We are Waypoint.

We are an independent, fee-only Registered Investment Advisor firm. We are on our clients’ side in a close, caring relationship filled with plain-spoken advice and experienced perspective. We help people move past financial conflicts and complexities to a place where they can gain peace of mind with their retirement and investment planning.

Experience

Through the years, we’ve been helping individuals and families find their financial way.

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Evidence

We embrace evidence over emotions — because hopes and hunches are no way to prepare for financial freedom.

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Guidance

We’re here for you: Advising you and your family, advancing your goals, enriching your relationships.

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Viewpoints Commentary

If You Ever Needed More Evidence To Properly Diversify…

We’ve said it before.  There is nothing better than seeing a few concise, clear pictures that demonstrate (again) why as investors we follow the path we do.  Dimensional Fund Advisors (DFA) recently came out with a piece that may help you to remember what we absolutely believe to be true.  That is (in their words):

  • Returns can vary sharply from one period to another
  • Holding a broadly diversified portfolio can help smooth out the swings, and
  • Focusing on known drivers of higher expected returns can increase the potential for long-term success

Reminders like this can also help us to answer certain questions we should naturally have from time to time.  Questions such as “why would I continue to hold an investment that (in the short-term) has simply stunk?”  To understand this more, let’s first start by looking at US Stocks (S&P 500) in the first decade of the 21st century (2000-2009) versus the second (2010 until June 2019). Note that you can click on each image to see a larger view:

 

If you’re like me, you may be glad that US Stocks are held in portfolios in some way, given their run over the last ten years.  But what concerns me more is seeing that first decade (at left).  What if US stocks go through a long period of time like this, and you’re just beginning to take income now from your portfolio? > SEE MORE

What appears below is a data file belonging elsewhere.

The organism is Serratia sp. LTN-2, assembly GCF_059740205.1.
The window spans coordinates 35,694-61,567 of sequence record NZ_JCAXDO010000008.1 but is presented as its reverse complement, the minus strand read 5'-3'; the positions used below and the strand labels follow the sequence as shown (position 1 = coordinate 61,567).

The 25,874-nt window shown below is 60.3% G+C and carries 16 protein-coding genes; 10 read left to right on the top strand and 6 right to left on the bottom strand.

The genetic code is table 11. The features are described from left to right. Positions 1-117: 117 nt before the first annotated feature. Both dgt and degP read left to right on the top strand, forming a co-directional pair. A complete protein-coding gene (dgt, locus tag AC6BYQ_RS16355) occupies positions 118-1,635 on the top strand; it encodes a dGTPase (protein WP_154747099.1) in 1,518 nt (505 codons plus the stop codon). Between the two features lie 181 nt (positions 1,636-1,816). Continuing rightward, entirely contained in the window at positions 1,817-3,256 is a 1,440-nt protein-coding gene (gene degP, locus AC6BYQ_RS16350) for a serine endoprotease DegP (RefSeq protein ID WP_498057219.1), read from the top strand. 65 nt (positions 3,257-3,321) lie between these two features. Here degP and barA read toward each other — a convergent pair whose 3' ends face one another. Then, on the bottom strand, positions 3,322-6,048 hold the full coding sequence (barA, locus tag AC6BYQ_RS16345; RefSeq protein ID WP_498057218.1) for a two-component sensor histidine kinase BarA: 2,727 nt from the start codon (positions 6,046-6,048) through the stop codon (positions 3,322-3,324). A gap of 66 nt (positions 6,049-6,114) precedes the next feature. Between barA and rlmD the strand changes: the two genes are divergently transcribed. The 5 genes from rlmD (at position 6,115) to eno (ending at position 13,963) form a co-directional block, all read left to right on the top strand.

Yesterday, Today, Tomorrow…Where Are We?

I recently had a conversation with my youngest son, who is seven years old.  “Daddy.”  He says.  “A few days ago I built a fort and it was fun.”  “That’s great,” I tell him.  “When exactly did you get to do that?”  “Tomorrow” he replies, before correcting himself.  “No, no.  It was tonight. I mean yesterday.”

This exchange has been typical as Zachary learns where he and his (very important) events lie on the spectrum of time.  Something from the past has occurred but putting it into the context of when exactly that took place (and verbalizing it correctly) is something he is learning to do.  Understanding when something took place in the context of time is a bit of a challenge for him right now.

To me, this is similar to the perspective we can have with our investment portfolios and the markets.  > SEE MORE

The Mystery of Annual Returns

Maybe it’s just me, but I love it when I see or hear something that can help you (the client/investor) to get a clearer perspective so that you can tune out the “noise” and worry less about money.  For example, if there was something that you could know (maybe again?) that reminded you how irrelevant it is to dwell on short-term returns with investments, would you want to know more about it?

 

I recently came across an article written by Doug Buchan, from our advisor community (full article is here if you want to read it).  He reviewed the last 92 years of market history and made an illuminating observation.

First, he points out (like we have many times before) that the “stock market” (S&P 500) has averaged 10%/year over the last 92 years.  You’ve probably heard that before.  It’s these next two questions, however, where it starts to get fun:

  • Question #1: out of all those years, how many times did the S&P 500 end a year with an average return between 8 and 10%?
  • Question #2: out of all those same years, how many times did the stock market have a return higher than 20%, or worse than negative 20%?

> SEE MORE